According to the principles of the Peace of Westphalia, which ended the Thirty-Year War, emperor Ferdinand III was obliged by Sweden to give permission for the Evangelicals to build three churches, called “Peace Churches”, in the hereditary duchies of Jawor, Głogów and Świdnica. The fact did not mean that the Habsburgs had recognized the equality of the Catholic and Protestant faith. It was rather an extorted act of tolerance. In fact, a number of imperial commissions were brought to life and their task was to confiscate churches in Silesia.
Between 1653 and 1654, only in the hereditary duchies of Jawor and Świdnica, over 250 churches were taken away from Evangelical parishes! After many petitions addressed to the Vienna court, on 13 August 1652 the emperor gave his permission to erect the church in Świdnica. 10 days later the grounds for the building were assigned and made over to the chairman of the Pension Office from Otterau. The plot was a 200-step-sided square, and the church itself was to be 100 steps in length and 50 steps in width. It became dedicated to the Holy Trinity. According to the emperor’s regulations the church could be built beyond the town walls, without a tower or belfry. The building materials could be wood, sand, clay and straw. The church had to be erected within one year’s time, which was a particularly hard condition. The first out of the three churches to have been completed was the Peace Church in Głogów, consecrated at Christmas 1652. The foundation stone under the construction of the Peace Church in Jawor was laid in 1654, and as early as on 30 September the square interior of the church was consecrated. The construction process of the Peace Church in Świdnica could make use of the building experience from the churches in Głogów nad Jawor. In 1656 Świdnican Evangelicals entrusted the construction of the Peace Church to a building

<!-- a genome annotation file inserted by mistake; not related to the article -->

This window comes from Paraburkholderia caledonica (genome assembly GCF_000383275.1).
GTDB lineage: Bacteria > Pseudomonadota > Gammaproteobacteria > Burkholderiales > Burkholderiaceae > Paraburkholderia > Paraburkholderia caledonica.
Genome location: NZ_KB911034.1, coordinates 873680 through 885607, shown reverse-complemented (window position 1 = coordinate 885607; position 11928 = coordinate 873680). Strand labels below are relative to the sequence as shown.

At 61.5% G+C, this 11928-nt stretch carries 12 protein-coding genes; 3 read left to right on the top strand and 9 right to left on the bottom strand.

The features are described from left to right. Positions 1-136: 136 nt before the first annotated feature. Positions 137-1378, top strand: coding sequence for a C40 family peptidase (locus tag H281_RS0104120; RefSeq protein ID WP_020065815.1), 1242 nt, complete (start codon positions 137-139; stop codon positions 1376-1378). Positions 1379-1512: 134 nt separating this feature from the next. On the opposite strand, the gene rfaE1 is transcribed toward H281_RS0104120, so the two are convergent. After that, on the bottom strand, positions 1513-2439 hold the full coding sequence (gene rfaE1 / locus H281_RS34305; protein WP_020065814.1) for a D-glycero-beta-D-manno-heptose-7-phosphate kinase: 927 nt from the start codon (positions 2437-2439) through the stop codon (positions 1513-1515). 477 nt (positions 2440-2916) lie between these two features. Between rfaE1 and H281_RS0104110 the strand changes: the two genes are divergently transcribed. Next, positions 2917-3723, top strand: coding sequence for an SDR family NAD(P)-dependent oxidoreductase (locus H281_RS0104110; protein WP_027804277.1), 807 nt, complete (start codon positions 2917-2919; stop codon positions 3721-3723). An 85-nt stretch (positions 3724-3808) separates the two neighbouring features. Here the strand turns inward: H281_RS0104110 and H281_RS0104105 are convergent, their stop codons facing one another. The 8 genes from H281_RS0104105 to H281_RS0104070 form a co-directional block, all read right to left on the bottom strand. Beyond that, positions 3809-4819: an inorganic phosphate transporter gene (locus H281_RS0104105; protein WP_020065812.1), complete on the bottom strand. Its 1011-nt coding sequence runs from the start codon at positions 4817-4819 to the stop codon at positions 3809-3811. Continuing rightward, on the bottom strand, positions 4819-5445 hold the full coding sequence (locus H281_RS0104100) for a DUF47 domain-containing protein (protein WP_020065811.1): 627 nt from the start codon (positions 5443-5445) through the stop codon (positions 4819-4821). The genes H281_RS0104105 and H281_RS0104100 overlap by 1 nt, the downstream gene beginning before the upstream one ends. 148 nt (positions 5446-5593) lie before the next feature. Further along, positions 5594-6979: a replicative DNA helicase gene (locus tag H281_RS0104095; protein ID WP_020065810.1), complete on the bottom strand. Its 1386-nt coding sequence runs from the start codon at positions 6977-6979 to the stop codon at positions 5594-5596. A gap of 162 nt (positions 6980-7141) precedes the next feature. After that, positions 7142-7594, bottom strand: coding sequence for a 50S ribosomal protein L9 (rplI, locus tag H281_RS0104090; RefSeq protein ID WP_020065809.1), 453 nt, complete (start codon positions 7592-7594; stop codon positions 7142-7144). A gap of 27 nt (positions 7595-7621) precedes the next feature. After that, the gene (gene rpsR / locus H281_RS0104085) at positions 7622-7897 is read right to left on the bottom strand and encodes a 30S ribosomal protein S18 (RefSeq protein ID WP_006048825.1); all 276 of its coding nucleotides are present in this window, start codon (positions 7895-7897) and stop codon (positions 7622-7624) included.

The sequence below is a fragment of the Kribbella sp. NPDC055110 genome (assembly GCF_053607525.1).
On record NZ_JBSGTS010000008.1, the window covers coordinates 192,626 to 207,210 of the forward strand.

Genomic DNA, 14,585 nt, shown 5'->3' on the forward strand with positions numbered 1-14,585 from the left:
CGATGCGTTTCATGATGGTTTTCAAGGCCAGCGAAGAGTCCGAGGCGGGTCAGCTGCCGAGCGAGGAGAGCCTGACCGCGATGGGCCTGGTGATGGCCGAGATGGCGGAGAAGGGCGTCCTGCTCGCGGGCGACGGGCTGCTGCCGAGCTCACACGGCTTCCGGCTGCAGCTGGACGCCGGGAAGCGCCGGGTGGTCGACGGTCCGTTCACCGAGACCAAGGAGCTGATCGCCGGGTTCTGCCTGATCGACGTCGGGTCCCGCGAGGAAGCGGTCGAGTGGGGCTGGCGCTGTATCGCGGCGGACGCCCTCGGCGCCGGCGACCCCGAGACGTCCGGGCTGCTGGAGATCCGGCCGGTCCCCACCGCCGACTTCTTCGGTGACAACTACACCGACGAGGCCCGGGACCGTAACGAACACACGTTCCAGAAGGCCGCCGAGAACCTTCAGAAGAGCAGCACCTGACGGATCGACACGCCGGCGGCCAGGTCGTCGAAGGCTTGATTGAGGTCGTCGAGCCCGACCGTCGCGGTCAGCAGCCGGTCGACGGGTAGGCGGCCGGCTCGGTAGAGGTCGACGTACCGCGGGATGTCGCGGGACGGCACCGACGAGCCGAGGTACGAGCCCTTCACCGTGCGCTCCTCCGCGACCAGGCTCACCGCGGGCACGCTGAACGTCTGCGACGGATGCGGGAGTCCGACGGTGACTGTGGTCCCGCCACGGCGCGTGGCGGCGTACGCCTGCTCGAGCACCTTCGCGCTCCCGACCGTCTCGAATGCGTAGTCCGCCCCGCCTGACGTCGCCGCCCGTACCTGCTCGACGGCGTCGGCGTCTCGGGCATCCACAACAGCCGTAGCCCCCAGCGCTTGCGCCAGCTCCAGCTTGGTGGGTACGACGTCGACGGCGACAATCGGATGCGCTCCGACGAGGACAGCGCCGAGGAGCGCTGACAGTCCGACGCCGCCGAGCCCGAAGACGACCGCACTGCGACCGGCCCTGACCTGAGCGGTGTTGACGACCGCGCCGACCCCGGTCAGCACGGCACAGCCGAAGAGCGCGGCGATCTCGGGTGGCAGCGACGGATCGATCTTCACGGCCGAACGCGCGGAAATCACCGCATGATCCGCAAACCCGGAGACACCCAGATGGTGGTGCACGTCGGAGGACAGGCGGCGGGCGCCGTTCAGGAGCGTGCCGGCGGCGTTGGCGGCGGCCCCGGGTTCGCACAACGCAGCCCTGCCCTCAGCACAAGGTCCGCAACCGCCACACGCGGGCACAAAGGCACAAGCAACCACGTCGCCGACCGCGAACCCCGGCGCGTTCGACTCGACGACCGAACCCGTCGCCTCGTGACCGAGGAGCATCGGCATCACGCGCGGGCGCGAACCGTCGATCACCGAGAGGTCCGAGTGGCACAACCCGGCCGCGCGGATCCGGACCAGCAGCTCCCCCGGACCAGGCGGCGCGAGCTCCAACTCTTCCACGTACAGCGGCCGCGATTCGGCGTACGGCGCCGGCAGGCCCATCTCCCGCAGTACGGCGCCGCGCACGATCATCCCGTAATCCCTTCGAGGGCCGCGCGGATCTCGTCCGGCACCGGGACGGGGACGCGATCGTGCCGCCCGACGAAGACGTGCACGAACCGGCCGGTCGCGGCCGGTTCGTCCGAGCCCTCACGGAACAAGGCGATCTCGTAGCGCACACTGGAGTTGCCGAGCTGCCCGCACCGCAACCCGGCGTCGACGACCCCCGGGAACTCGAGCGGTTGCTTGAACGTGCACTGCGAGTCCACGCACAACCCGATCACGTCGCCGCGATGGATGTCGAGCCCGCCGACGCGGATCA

constructor Albrecht von Saebish and the local carpenter Andreas Kaemper. In the same year the foundation stone was laid and on 24 June 1657 the first mass was conducted in the newly built church.
The Peace Church in Świdnica is a basilica erected on the cruciform. The three-nave body intersects centrally with the three-nave transept. The main building was initially extended from the east by the vestry. In later years the Dead Lounge was added from the west, the Wedding Lounge from the south, and the so-called Field Lounge from the north. The structural frame of the building skeleton consists of wooden columns, sized 30 x 50 cm up to 40 x 50 cm. The central nave is about 44 metres long and 20 metres wide. The side nave – about 30 meters long and 20 meters wide. The height of the central nave is about 15 metres. The church is a typical carcass structure. The area of 1,090 m2 could hold 7500 people, including 3,000 seated. In 1852, on the 200th anniversary of the church extensive restoration works were conducted. 50 years later a wide range of other repairs took place. The carcass structure was renovated, and from the south a new vestibule was added. A special attention was given to the restoration of the paintings. The Peace Church in Świdnica is one of the two preserved sites of that kind in Europe so it has enormous historical and artistic value. After World War II the number of the congregation in the Evangelical Parish dropped dramatically. There are now about 120 parishioners who are not able to carry the financial costs of the church maintenance. During the last few years some minor renovation works have been carried out with the financial support of the Gustav Adolph church foundation.